Do we Tucumans have a bad breakfast? – THE GAZETTE Tucumán

We have always been told that breakfast is the most important meal of the day. That phrase has gone very deep into -almost- everyone: we wake up and we are already thinking about what will be the first meal of the day. We eat breakfast, yes, but not always as we should: we eat a lot of carbohydrates, a lot of sugar and many ultra-processed foods.

Let’s face it: it’s not every day we wake up wanting to prepare a super breakfast with fruits, proteins and healthy fats. Or sometimes the routine and obligations do not allow us to “lose” time. And other times, the pocket does not allow us. Whatever the reason, we usually indulge in coffee with sugary milk and some bread, tortilla or cookie. Perfect: breakfast is done; the first meal has already been consumed and we have the “energy” to start the day. Or not…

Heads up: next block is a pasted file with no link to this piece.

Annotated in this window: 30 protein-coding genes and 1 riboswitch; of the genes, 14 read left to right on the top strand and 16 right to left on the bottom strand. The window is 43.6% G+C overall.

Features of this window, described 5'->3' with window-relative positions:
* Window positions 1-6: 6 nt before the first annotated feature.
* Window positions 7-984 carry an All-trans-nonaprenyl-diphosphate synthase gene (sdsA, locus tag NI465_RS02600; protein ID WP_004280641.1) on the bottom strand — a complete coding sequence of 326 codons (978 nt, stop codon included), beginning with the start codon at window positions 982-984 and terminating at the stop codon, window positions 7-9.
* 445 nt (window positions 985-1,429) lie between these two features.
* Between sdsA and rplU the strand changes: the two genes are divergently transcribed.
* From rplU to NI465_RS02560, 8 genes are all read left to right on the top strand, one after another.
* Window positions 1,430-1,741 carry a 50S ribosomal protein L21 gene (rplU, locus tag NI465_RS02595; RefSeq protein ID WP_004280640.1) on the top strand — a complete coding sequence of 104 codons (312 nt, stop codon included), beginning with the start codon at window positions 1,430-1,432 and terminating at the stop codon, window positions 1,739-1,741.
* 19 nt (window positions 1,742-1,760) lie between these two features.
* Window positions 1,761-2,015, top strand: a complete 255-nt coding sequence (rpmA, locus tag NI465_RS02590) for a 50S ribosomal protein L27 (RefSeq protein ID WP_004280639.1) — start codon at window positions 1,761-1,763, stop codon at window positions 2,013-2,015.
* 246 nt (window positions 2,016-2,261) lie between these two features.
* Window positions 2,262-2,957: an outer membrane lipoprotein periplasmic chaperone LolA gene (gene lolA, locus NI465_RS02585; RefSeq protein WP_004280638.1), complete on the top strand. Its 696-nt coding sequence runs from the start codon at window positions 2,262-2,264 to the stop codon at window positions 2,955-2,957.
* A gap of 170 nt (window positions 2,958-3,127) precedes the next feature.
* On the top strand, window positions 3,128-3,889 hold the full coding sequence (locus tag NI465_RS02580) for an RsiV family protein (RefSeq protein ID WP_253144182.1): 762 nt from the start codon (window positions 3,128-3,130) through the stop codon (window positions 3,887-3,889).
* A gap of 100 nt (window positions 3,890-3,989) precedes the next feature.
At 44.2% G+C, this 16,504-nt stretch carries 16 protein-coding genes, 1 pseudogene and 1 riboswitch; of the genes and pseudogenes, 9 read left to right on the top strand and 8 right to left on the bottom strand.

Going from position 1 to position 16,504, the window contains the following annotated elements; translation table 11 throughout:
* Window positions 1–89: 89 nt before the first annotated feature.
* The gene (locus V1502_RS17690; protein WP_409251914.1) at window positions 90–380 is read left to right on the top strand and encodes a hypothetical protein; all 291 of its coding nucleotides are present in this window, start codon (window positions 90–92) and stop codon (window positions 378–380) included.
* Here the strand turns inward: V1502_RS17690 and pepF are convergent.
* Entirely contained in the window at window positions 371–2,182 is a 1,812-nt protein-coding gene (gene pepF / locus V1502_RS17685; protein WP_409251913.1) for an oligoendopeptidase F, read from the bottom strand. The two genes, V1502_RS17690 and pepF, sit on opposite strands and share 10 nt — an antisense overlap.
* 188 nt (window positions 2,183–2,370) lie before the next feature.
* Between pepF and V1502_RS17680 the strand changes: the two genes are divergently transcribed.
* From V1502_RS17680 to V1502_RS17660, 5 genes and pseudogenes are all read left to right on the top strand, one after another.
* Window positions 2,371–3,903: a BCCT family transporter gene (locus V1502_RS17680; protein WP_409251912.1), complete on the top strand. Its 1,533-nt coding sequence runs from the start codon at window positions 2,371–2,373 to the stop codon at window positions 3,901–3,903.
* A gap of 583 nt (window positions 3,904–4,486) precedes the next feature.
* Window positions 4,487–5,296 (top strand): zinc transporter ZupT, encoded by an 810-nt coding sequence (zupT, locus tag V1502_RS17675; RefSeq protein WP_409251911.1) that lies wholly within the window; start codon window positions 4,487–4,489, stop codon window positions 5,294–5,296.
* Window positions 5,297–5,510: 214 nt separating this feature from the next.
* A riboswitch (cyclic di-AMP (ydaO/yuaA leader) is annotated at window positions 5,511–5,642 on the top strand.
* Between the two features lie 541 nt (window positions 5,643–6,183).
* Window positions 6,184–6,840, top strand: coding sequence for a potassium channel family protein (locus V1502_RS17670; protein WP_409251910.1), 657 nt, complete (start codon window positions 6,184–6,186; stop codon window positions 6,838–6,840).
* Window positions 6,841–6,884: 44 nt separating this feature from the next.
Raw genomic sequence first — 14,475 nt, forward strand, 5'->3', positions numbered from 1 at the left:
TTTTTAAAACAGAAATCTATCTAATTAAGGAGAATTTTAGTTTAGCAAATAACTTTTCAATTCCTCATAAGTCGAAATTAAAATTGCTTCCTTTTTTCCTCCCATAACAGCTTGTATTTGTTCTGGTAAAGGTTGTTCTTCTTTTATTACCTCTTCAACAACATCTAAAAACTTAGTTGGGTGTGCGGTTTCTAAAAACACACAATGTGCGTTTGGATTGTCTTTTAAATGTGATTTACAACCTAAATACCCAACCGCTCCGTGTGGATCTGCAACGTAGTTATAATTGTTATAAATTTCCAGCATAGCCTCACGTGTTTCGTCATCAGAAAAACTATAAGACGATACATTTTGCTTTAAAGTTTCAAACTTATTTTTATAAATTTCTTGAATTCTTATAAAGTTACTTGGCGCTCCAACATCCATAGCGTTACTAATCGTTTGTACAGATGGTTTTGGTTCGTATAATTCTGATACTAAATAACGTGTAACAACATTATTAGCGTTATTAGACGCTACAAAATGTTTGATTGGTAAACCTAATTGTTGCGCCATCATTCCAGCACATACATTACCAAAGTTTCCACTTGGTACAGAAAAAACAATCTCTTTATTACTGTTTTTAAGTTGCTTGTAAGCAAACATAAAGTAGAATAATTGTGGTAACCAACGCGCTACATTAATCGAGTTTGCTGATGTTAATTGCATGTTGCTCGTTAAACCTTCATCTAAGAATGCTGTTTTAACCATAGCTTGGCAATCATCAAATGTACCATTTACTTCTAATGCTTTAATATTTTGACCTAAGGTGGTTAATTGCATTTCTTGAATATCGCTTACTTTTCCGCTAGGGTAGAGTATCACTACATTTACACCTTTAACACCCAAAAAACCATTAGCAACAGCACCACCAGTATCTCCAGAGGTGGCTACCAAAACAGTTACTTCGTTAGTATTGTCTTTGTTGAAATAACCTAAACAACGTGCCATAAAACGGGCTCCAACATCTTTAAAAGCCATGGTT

“What I see in the office is that patients in Tucumán have habits and customs that have to do with the consumption of tortillas, bills and sweet filled cookies, more than anything, and cereals with sugar, but those ultimately place. In addition, they eat sandwiches and sweets, ”he explains to LA GACETA Mariela Cordobamedical nutritionist specialist in obesity. “

“Not only do we have a bad breakfast… We eat badly,” he sums up pamela peyrelnutritionist and instagrammer (@pamela.nutricion). “Anything that is refined sugar is harmful and we have to try to eliminate it from our diets. They are high in calories and low in benefits,” she warns.

reasons

Peyrel considers that the great problem of our poor diet is the lack of nutritional education. “It is very important that children learn about the human body, for example in biology, as they have a nutrition subject from an early age,” she says.